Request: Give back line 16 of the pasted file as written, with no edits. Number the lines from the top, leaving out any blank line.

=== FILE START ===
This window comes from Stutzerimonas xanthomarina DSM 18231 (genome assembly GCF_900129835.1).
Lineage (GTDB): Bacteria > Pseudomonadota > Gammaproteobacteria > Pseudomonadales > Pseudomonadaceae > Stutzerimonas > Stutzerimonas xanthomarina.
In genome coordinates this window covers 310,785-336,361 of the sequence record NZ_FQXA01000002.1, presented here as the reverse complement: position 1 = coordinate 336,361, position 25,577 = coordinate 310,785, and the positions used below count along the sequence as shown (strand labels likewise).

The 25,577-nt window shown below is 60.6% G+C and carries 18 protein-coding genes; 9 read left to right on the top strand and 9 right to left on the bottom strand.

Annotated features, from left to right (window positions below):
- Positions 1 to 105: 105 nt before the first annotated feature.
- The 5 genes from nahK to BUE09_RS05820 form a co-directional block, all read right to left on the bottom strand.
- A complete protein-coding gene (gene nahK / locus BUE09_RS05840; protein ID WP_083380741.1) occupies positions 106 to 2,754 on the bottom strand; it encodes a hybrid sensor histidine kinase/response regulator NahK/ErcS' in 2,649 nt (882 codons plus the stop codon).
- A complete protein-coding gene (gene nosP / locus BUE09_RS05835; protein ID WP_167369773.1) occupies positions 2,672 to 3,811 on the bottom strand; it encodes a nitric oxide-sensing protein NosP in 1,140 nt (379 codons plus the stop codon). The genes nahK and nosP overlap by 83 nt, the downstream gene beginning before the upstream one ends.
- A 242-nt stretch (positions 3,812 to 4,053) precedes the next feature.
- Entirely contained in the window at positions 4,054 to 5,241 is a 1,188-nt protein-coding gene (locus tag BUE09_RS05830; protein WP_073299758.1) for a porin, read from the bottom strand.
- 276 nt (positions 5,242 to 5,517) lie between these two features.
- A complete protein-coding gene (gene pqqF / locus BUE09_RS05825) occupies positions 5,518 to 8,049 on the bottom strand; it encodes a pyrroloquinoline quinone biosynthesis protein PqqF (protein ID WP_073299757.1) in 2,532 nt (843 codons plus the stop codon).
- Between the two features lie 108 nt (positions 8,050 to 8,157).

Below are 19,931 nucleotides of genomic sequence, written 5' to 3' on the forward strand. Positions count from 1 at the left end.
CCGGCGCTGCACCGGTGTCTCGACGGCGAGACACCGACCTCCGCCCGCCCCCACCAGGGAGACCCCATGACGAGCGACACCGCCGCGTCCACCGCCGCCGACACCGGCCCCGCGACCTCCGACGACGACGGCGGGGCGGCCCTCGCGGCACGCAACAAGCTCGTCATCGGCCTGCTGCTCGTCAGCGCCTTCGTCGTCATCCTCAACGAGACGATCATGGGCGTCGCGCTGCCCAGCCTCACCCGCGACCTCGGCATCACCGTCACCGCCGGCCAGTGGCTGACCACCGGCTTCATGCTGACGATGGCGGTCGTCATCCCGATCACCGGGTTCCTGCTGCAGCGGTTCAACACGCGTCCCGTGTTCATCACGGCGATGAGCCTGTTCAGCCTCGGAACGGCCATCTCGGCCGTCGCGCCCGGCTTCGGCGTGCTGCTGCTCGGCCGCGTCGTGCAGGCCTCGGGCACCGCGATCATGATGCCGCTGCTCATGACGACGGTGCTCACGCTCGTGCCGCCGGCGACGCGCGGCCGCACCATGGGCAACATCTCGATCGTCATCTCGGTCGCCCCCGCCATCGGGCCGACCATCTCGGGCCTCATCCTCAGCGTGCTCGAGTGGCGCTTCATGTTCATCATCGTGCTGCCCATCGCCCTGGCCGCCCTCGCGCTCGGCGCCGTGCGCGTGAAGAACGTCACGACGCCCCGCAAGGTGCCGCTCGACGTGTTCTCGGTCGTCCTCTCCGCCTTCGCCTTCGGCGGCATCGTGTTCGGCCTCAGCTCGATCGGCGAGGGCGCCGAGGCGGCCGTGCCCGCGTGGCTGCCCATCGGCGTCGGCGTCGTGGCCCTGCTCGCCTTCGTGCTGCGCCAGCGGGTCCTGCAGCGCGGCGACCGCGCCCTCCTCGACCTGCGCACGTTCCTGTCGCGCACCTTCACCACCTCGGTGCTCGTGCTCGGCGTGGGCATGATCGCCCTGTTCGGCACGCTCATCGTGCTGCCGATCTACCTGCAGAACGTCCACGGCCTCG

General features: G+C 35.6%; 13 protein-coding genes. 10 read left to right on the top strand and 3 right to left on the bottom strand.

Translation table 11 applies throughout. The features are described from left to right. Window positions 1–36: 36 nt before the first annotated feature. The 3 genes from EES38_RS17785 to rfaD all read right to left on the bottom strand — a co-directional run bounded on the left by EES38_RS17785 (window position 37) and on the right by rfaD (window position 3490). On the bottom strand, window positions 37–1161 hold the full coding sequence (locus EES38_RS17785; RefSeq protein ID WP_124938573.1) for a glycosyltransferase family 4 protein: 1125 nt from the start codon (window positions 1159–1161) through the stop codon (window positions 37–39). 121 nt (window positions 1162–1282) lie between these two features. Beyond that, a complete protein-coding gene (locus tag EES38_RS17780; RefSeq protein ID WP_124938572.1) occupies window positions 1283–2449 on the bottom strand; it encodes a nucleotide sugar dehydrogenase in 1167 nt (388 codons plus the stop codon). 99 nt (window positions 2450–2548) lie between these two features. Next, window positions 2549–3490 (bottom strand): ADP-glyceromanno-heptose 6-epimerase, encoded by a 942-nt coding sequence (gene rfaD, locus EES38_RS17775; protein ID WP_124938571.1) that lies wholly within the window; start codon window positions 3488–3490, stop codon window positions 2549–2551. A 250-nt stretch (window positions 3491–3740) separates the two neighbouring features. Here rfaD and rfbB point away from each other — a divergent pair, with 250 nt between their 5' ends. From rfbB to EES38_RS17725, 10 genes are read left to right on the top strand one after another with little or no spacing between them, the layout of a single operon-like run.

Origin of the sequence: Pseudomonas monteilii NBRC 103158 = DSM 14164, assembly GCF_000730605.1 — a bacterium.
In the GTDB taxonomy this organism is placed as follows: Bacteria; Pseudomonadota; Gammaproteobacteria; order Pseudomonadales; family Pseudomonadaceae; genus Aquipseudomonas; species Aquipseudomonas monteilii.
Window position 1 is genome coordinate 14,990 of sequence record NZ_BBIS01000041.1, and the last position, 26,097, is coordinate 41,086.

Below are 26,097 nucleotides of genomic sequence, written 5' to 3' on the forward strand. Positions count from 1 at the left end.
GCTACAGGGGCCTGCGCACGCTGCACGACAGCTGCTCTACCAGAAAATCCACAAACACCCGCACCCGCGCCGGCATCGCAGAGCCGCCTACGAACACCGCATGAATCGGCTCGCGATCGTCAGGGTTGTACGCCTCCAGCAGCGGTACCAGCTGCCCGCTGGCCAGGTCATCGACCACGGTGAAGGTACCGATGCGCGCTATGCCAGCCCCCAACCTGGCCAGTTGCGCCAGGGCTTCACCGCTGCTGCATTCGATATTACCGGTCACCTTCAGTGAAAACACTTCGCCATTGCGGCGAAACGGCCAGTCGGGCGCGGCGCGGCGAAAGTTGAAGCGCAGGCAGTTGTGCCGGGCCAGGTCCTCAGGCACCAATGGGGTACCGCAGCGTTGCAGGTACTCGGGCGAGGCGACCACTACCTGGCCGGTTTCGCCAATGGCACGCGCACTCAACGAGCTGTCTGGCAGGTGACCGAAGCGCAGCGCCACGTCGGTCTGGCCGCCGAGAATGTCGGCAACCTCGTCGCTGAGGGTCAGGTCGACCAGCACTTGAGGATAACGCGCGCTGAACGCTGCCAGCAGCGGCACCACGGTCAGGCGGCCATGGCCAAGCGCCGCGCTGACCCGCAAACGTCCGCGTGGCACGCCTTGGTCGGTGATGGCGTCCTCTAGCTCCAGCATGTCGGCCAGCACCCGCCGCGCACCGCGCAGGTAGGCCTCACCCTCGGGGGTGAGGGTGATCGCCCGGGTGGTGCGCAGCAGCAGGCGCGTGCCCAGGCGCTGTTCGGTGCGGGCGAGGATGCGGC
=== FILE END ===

CCGGCGCTGCACCGGTGTCTCGACGGCGAGACACCGACCTCCGCCCGCCCCCACCAGGGAGACCCCATGACGAGCGACACCGCCGCGTCCACCGCCGCCGACACCGGCCCCGCGACCTCCGACGACGACGGCGGGGCGGCCCTCGCGGCACGCAACAAGCTCGTCATCGGCCTGCTGCTCGTCAGCGCCTTCGTCGTCATCCTCAACGAGACGATCATGGGCGTCGCGCTGCCCAGCCTCACCCGCGACCTCGGCATCACCGTCACCGCCGGCCAGTGGCTGACCACCGGCTTCATGCTGACGATGGCGGTCGTCATCCCGATCACCGGGTTCCTGCTGCAGCGGTTCAACACGCGTCCCGTGTTCATCACGGCGATGAGCCTGTTCAGCCTCGGAACGGCCATCTCGGCCGTCGCGCCCGGCTTCGGCGTGCTGCTGCTCGGCCGCGTCGTGCAGGCCTCGGGCACCGCGATCATGATGCCGCTGCTCATGACGACGGTGCTCACGCTCGTGCCGCCGGCGACGCGCGGCCGCACCATGGGCAACATCTCGATCGTCATCTCGGTCGCCCCCGCCATCGGGCCGACCATCTCGGGCCTCATCCTCAGCGTGCTCGAGTGGCGCTTCATGTTCATCATCGTGCTGCCCATCGCCCTGGCCGCCCTCGCGCTCGGCGCCGTGCGCGTGAAGAACGTCACGACGCCCCGCAAGGTGCCGCTCGACGTGTTCTCGGTCGTCCTCTCCGCCTTCGCCTTCGGCGGCATCGTGTTCGGCCTCAGCTCGATCGGCGAGGGCGCCGAGGCGGCCGTGCCCGCGTGGCTGCCCATCGGCGTCGGCGTCGTGGCCCTGCTCGCCTTCGTGCTGCGCCAGCGGGTCCTGCAGCGCGGCGACCGCGCCCTCCTCGACCTGCGCACGTTCCTGTCGCGCACCTTCACCACCTCGGTGCTCGTGCTCGGCGTGGGCATGATCGCCCTGTTCGGCACGCTCATCGTGCTGCCGATCTACCTGCAGAACGTCCACGGCCTCG